First, let's review how to apply Euler-Maclaurin to $\zeta$. We have \begin{align} \zeta(s) &= \sum_{n=1}^N \frac{1}{n^s} + \sum_{n=N+1}^{\infty} \frac{1}{n^s} \\ &= \sum_{n=1}^N \frac{1}{n^s} + \int_N^{\infty} \frac{1}{x^s} \, dx - \frac12 \frac{1}{N^s} + \mathrm{Error} \\ &= \sum_{n=1}^N \frac{1}{n^s} + \frac{1}{s-1} \frac{1}{N^{s-1}} - \frac12 \frac{1}{N^s} + \mathrm{Error} \tag{1}. \\ \end{align} We can say more about the error term later - for now, all we need to know is that $\mathrm{Error} = O ( \frac{1}{N^{\operatorname{Re}(s)+1}} )$ as $N \to \infty$, for each $s$. The key thing to note is that, even though the computation initially required $\operatorname{Re}(s)>1$ in order to be valid, in fact the "equation" $$\zeta(s) = \sum_{n=1}^N \frac{1}{n^s} + \frac{1}{s-1} \frac{1}{N^{s-1}} - \frac12 \frac{1}{N^s} + O \left( \frac{1}{N^{\operatorname{Re}(s)+1}} \right) \tag{2}$$ has a unique constant solution $\zeta(s)$, for each $s$ with $\operatorname{Re}(s) > -1$ and $s \ne 1$. This is one way to define $\zeta(s)$ for all such $s$. In particular, we can plug in $0$ and immediately find that $\zeta(0) = -\frac12$.

What about the function $f(z) = -\frac{\pi z}{2} \cot(\pi z)$? We can also apply Euler-Maclaurin to $f$ in the same way: \begin{align} f(z) &= -\frac12 + \sum_{n=1}^N \frac{z^2}{n^2-z^2} + \sum_{n=N+1}^{\infty} \frac{z^2}{n^2-z^2} \\ &= -\frac12 + \sum_{n=1}^N \frac{z^2}{n^2-z^2} + \int_N^{\infty} \frac{z^2}{x^2-z^2} \, dx - \frac12 \frac{z^2}{N^2-z^2} + O \left( \frac{1}{N^3} \right) \tag{3} \\ \end{align} as $N \to \infty$, for each $z$. The right-hand side of (3), without the error term, is what we'll call $f_N(z)$; we can simplify it to $$f_N(z) = \sum_{n=1}^N \frac{z^2}{n^2-z^2} + z \cdot \frac12 \left( \log\left(1+\frac{z}{N}\right) - \log\left(1-\frac{z}{N}\right) \right) - \frac12 \frac{N^2}{N^2-z^2} \tag{4}.$$ I should emphasize that (4) is just a somewhat more elaborate variant of $-\frac12 + \sum_{n=1}^{\infty} \frac{z^2}{n^2-z^2}$, much like how (2) is just a somewhat more elaborate variant of $\sum_{n=1}^{\infty} \frac{1}{n^s}$.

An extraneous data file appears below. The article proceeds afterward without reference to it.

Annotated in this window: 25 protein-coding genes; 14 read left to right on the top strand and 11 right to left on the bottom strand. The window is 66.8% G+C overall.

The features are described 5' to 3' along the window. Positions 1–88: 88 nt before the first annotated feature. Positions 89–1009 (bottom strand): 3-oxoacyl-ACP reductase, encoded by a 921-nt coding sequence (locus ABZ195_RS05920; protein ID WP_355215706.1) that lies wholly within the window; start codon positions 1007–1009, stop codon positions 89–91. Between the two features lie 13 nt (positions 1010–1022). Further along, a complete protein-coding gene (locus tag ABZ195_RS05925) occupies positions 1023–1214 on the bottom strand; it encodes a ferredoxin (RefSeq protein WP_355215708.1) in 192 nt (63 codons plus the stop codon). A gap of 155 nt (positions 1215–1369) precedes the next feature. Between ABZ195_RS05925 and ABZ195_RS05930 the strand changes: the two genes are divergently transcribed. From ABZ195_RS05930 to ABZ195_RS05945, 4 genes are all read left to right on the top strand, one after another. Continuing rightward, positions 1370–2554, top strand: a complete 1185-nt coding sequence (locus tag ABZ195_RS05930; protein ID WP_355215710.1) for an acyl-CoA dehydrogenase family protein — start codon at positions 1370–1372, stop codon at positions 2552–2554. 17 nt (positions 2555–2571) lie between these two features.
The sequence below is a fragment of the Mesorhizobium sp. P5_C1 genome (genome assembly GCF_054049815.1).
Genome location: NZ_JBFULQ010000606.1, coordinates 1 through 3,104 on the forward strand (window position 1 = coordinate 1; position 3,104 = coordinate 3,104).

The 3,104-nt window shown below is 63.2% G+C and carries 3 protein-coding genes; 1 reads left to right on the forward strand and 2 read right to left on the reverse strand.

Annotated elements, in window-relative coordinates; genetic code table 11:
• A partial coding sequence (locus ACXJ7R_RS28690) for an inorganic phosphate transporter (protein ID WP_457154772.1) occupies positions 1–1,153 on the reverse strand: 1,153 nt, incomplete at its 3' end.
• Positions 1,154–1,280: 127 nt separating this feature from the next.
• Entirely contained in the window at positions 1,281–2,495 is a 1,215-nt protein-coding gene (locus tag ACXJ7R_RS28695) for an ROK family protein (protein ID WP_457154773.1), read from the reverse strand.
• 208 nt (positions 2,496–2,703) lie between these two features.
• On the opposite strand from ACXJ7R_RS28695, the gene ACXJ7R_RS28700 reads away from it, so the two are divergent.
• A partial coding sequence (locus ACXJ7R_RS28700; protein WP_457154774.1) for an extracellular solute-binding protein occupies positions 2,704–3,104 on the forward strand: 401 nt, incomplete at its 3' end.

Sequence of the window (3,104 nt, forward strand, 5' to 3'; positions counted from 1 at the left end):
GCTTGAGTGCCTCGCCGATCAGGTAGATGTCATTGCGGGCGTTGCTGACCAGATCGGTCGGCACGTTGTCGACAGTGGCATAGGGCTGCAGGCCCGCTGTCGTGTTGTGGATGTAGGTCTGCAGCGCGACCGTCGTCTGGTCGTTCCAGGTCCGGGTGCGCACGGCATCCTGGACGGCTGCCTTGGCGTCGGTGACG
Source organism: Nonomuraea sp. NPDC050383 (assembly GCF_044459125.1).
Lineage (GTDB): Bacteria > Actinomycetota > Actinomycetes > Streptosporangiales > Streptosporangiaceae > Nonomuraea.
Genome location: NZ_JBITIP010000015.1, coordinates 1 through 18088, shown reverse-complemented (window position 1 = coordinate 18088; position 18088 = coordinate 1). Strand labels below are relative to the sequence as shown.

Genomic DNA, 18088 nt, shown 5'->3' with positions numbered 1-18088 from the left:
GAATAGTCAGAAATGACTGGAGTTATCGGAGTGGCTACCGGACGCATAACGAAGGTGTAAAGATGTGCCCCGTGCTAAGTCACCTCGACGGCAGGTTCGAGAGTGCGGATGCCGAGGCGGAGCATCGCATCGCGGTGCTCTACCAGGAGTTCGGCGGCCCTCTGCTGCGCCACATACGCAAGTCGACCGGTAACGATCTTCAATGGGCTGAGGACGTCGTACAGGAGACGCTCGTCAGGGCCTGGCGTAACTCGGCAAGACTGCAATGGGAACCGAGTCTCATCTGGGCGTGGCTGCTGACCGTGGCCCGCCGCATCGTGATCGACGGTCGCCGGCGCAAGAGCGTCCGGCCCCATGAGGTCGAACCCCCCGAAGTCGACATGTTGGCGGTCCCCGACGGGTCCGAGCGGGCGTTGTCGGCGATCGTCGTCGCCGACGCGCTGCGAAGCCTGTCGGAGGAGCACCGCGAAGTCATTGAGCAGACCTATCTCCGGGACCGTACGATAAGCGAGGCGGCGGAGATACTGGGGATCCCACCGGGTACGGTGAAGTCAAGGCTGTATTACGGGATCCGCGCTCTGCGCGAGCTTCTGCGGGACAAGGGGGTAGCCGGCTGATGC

Now when we expand (4) into power series, we recognize the expression from (2) as the coefficients, and we recognize that we can make the sum run from $k=0$ to $\infty$, not just $k=1$ to $\infty$: \begin{align} f_N(z) &= \sum_{n=1}^N \sum_{k=1}^{\infty} \frac{z^{2k}}{n^{2k}} + \sum_{k=1}^{\infty} \frac{1}{2k-1} \frac{1}{N^{2k-1}} z^{2k} - \frac12 \sum_{k=0}^{\infty} \frac{z^{2k}}{N^{2k}} \\ &= \sum_{k=0}^{\infty} \left( \sum_{n=1}^N \frac{1}{n^{2k}} + \frac{1}{2k-1} \frac{1}{N^{2k-1}} - \frac12 \frac{1}{N^{2k}} \right) z^{2k}. \tag{5} \\ \end{align} This is exactly what we want: take the limit as $N \to \infty$ to conclude that $f(z) = \sum_{k=0}^{\infty} \zeta(2k) z^{2k}$.

(To be rigorous in the final step, we'd need to be more precise about the error term in (1). The actual bound we get from Euler-Maclaurin is $\lvert \mathrm{Error} \rvert \le \mathrm{constant} \cdot \int_N^{\infty} \left\lvert \frac{s(s+1)}{x^{s+2}} \right\rvert \, dx$ for all $N$ and all $s$ such that $\operatorname{Re}(s) > -1$ and $s \ne 1$. This lets us control the size of the difference $\sum_{k=0}^{\infty} \zeta(2k) z^{2k} - f_N(z)$.)

This proves that all the even-power coefficients of the power series of $-\frac{\pi z}{2} \cot(\pi z)$ are the corresponding values of $\zeta$, including $\zeta(0)$ as the constant term.